The Secret Diary of Anne Boleyn is based on a creative, if far-fetched idea: Anne keeps a diary chronicling her journey from lady-in-waiting to Queen Consort to her tragic end. She tells a servant to keep the diary and give it to her daughter Elizabeth when she’s old enough to read it. More than a quarter of a century later, twenty-five year old Elizabeth has ascended the throne as Elizabeth I and is in love with her Master of Horse Robert Dudley. The servant gives her the diary, and thus we are propelled between Elizabeth’s life and Anne’s experiences, recorded in the diary.
The idea is surprisingly well-executed. Anne is portrayed sympathetically and Elizabeth’s relationship with Dudley is very sweet–but like everything else in the book, far too sentimental. The Elizabeth/Dudley relationship for the most part was not sweet; it was passionate and bitter and based on a shared love of power as much as love for each other. Similarly, I appreciate that Anne Boleyn was not characterized as a scheming whore, but I didn’t recognize the mild, almost naive girl in the book. And while the idea that Elizabeth used her mother’s mistakes as the inspiration for her much vaunted vow of celibacy is touching, it does Elizabeth a disservice to ignore the very complicated psychological and political reasons that turned her into “the Virgin Queen.”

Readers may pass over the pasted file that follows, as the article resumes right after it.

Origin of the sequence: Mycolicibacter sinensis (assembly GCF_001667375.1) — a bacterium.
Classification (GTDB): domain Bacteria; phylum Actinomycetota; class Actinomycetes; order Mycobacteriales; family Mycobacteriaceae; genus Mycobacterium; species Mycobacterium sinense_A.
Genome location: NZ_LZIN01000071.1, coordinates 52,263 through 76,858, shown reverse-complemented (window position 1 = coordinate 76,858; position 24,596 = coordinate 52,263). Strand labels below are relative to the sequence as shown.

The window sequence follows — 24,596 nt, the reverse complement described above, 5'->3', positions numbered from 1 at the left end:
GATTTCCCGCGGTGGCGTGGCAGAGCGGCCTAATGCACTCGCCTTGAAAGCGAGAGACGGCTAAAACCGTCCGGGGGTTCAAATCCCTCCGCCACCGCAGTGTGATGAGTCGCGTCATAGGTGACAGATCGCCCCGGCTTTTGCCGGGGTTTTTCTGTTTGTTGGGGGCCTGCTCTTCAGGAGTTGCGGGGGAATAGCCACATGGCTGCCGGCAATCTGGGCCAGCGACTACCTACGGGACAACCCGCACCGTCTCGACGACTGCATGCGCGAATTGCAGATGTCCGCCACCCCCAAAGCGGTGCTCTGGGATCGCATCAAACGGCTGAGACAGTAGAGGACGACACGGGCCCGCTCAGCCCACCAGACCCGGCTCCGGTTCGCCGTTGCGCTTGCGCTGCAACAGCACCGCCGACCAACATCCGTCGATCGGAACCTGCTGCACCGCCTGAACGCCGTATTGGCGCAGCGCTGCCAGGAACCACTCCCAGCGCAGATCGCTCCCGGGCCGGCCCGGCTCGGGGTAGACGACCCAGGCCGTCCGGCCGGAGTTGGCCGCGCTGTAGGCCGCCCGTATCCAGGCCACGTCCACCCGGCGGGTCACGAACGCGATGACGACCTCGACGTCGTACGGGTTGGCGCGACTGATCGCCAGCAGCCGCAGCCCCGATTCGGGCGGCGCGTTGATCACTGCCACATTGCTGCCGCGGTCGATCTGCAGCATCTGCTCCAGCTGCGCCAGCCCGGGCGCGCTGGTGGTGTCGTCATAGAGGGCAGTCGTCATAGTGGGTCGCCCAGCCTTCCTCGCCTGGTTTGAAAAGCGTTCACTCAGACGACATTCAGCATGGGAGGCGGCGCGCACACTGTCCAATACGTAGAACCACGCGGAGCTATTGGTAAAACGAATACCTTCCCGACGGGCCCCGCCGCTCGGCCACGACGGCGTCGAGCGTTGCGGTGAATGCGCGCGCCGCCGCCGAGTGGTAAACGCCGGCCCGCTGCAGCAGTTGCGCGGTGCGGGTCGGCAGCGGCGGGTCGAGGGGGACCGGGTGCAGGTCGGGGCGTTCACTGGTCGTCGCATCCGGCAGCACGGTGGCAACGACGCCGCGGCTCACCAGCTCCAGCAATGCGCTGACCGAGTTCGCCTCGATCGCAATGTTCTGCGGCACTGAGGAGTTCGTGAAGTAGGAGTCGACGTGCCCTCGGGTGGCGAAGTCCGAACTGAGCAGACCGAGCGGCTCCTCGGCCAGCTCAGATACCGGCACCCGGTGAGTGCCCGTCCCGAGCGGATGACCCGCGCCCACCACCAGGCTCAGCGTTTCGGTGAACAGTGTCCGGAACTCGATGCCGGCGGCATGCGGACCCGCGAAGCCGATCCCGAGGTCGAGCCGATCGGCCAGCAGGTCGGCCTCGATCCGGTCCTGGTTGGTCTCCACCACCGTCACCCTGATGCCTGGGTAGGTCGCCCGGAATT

I liked that the author tried to humanize Anne and Elizabeth, but in doing so they lost their bite. While I believe both were capable of love, they were primarily political animals. The watered-down version of both women portrayed in this book does not do either of them justice.